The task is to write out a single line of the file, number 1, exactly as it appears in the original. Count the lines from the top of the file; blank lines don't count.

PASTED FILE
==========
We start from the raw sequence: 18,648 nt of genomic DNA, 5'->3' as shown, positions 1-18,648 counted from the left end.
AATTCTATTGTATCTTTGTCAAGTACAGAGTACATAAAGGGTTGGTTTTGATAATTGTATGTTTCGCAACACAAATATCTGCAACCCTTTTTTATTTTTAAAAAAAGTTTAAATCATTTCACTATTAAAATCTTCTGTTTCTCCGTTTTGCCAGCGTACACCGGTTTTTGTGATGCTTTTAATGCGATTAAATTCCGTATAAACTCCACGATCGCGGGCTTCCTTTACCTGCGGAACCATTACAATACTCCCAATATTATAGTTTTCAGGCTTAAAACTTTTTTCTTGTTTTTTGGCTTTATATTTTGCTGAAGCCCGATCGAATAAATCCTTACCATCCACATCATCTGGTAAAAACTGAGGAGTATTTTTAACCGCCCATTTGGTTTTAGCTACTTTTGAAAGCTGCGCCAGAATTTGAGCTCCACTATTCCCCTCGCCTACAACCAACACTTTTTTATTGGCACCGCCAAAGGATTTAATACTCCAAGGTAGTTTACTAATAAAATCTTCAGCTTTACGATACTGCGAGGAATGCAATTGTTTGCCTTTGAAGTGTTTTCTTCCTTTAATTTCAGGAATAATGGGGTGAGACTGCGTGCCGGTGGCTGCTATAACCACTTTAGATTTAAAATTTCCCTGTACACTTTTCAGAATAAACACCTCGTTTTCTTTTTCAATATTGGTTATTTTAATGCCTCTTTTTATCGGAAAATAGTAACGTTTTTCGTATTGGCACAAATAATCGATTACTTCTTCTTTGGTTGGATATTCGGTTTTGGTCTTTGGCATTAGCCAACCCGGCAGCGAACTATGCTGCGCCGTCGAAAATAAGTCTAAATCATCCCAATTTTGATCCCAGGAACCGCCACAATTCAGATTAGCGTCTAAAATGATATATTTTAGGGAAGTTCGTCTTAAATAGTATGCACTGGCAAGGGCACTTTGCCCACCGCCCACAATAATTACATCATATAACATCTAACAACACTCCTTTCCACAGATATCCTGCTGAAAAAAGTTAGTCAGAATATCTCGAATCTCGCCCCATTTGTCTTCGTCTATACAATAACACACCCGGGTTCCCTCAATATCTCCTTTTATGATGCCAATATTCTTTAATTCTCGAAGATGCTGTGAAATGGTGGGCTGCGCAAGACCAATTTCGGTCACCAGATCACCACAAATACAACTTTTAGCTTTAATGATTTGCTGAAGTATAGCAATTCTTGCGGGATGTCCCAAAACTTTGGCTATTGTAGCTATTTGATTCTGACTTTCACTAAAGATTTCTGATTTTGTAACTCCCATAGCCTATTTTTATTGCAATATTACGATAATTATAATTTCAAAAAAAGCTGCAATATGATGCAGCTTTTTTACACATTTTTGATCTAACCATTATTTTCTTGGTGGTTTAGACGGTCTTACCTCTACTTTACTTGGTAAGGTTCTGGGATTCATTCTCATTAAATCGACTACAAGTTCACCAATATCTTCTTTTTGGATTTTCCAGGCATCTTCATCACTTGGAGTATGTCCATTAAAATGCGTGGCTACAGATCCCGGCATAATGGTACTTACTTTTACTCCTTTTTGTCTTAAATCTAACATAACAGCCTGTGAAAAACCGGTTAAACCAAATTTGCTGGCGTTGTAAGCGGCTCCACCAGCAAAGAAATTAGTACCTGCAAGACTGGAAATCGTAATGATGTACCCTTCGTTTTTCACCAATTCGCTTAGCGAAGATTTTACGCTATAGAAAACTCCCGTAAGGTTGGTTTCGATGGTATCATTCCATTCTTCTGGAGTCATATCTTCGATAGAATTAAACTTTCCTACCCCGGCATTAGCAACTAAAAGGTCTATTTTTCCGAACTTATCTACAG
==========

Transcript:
We start from the raw sequence: 18,648 nt of genomic DNA, 5'->3' as shown, positions 1-18,648 counted from the left end.